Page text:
A put option is a contract giving the right, but not the obligation, to sell or short a designated amount of the underlying security for a specific price within a set time frame. As a hedge, the put option protects against market downturns, usually for long positions.
According to Investopedia, "By purchasing a put option, an investor is transferring the downside risk to the seller. In general, the more downside risk the purchaser of the hedge seeks to transfer to the seller, the more expensive the hedge will be."
Buying an option is a relatively simple process and, therefore, appropriate for most investors.
Put options function a bit like flood insurance. Short of a disaster, the protection becomes a liability.
Moderate to High
Put options often trade for a premium due to the unlimited risk the seller assumes.
An investor determines that XYZ stock is a good buy at $50 per share. They believe the price will go up, but to protect the probability of moving downward, decide to hedge with a put option.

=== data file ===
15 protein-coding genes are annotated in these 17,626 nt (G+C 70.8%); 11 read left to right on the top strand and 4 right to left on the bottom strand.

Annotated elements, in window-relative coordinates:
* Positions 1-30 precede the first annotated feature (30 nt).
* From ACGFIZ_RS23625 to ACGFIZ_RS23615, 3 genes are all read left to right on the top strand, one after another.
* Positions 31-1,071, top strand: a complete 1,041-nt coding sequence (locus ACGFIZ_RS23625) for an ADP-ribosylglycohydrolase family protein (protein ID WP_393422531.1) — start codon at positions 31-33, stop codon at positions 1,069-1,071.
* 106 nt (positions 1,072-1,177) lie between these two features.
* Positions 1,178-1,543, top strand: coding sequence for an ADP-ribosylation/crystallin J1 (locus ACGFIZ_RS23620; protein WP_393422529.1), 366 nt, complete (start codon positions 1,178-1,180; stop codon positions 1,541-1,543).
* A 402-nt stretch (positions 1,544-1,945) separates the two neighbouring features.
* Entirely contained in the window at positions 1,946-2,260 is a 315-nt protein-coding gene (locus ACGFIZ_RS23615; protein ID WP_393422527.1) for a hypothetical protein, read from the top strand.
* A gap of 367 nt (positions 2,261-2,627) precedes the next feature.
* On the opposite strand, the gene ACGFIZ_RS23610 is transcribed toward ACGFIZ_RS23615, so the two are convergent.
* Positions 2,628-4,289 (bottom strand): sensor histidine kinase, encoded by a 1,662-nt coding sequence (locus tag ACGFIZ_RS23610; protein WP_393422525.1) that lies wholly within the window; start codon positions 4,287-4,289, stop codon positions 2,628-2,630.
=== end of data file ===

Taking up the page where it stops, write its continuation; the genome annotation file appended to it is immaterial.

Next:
For the fee of $25, this put option guarantees the right to sell the stock at $45 within a one-year time frame. If the price of the stock purchased has increased in six months, then the option is not exercised, losing the $25.
If the stock price decreases to $40, the option is exercised, selling the stock for $45, reducing the loss to $5 per share. Without this option, this investor would have lost $10 per share.
© 2020 Todd Moses
The strategies discussed are for illustrative and educational purposes and are not a recommendation, offer, or solicitation to buy or sell any currency or to adopt any investment strategy. There is no guarantee that any strategies discussed will be useful. Todd Moses is not a licensed securities dealer, broker, or US investment adviser or investment bank.